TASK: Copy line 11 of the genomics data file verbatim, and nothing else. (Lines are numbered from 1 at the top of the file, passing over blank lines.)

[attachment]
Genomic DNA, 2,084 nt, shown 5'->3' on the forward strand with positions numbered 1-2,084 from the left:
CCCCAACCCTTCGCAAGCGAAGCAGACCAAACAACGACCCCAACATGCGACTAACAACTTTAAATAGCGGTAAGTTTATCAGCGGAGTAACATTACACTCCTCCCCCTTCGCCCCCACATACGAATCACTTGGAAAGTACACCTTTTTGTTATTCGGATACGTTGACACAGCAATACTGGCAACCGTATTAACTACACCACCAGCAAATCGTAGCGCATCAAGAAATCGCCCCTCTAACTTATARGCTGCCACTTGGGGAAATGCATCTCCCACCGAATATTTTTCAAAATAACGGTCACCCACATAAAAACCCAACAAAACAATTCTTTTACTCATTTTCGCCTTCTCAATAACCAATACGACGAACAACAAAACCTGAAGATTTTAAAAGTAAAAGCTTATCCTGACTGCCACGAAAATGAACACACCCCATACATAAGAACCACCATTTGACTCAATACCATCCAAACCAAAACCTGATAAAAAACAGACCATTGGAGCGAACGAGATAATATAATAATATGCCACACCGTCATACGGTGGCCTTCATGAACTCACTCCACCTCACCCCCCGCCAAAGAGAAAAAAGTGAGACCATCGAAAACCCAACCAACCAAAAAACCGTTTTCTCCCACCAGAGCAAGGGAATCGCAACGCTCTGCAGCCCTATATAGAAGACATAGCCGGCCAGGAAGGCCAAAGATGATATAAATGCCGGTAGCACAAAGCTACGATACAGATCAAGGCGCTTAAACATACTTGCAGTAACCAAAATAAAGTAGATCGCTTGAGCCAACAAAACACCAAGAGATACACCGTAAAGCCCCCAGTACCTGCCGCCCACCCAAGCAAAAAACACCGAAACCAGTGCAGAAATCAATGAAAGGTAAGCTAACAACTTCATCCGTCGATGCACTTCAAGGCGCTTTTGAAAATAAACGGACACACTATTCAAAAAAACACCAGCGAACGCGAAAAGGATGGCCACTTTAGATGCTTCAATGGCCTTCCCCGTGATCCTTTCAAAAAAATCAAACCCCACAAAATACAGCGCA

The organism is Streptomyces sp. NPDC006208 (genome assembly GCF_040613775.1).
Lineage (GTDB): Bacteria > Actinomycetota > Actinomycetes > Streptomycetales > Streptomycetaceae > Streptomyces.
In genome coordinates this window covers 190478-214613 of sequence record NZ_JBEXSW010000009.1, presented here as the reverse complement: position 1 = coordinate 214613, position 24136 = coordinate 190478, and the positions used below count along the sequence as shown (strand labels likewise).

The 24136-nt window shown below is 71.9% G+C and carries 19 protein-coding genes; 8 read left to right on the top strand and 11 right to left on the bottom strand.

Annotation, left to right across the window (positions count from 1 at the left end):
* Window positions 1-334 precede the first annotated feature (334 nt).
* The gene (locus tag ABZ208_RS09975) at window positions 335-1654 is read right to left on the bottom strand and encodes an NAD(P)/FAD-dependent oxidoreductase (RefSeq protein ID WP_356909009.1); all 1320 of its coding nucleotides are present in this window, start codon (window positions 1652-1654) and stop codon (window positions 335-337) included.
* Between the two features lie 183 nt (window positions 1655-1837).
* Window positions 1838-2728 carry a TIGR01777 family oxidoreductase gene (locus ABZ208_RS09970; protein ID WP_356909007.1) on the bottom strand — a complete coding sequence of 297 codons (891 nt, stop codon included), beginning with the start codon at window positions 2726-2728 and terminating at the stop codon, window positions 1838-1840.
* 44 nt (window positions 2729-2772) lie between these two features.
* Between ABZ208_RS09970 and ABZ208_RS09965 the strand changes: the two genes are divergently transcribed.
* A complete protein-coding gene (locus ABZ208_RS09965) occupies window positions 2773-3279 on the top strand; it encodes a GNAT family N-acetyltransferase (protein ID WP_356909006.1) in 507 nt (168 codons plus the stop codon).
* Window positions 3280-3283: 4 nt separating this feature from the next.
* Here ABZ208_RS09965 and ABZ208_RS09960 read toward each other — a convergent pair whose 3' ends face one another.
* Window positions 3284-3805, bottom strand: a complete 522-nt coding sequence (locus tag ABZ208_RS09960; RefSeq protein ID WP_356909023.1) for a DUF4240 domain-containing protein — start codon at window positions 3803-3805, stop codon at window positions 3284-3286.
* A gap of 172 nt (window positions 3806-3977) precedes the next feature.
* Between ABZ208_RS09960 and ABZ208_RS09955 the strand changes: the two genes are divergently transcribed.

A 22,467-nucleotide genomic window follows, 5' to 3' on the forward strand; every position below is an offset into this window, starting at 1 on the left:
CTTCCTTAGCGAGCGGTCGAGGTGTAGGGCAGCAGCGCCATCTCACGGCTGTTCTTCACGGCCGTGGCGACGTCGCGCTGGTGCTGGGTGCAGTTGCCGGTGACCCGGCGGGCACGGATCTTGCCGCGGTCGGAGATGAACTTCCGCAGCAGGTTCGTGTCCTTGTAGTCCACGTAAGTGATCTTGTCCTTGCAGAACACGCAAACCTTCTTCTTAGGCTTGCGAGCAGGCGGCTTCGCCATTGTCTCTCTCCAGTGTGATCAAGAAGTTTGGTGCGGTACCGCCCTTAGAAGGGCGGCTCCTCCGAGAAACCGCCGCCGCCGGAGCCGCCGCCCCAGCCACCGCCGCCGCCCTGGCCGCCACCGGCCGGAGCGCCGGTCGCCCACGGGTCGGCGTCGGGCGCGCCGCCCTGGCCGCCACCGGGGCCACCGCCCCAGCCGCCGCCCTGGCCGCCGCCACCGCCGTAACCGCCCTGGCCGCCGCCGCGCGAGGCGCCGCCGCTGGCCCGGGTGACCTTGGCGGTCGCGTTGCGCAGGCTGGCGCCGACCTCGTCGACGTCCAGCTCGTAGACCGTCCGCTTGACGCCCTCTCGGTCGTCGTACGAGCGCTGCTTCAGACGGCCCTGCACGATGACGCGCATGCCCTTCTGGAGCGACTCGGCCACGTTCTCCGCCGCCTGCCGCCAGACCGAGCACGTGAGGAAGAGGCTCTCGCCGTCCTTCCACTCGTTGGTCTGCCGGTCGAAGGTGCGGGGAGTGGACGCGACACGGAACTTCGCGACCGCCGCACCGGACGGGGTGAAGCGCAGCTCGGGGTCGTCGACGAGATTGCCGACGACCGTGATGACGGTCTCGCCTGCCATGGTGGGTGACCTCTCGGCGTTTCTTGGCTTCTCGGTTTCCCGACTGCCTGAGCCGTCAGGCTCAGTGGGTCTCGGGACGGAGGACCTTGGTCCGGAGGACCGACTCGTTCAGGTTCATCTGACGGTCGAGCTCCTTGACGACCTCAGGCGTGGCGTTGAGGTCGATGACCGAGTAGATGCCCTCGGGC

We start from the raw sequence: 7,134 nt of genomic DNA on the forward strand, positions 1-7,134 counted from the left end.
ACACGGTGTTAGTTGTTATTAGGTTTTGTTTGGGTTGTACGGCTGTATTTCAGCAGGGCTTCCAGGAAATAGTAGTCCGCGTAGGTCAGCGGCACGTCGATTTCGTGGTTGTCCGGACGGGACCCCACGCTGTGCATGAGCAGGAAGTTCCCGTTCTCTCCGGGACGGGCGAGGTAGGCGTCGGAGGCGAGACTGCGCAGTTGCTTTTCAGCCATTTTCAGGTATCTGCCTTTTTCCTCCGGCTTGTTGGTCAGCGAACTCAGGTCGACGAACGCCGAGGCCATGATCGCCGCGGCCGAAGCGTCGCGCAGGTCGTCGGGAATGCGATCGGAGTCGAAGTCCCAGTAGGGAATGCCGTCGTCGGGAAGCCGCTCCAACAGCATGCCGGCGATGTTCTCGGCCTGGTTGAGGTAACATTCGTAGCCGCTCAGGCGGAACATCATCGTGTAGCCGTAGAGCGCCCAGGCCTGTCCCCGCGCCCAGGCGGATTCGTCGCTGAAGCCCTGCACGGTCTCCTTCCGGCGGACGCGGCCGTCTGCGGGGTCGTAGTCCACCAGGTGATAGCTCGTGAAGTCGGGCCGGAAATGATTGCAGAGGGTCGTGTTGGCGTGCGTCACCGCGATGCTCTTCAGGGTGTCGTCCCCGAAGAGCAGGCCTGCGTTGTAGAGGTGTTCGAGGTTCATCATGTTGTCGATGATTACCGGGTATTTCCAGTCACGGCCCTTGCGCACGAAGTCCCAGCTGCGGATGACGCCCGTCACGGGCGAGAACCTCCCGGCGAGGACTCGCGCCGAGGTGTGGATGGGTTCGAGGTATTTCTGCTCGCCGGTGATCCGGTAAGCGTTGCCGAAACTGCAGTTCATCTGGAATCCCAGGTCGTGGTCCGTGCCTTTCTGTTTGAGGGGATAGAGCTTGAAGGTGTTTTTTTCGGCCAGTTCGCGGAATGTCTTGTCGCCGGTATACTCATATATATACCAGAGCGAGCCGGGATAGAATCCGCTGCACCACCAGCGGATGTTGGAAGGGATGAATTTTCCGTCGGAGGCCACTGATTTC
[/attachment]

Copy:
* Window positions 1838-2728 carry a TIGR01777 family oxidoreductase gene (locus ABZ208_RS09970; protein ID WP_356909007.1) on the bottom strand — a complete coding sequence of 297 codons (891 nt, stop codon included), beginning with the start codon at window positions 2726-2728 and terminating at the stop codon, window positions 1838-1840.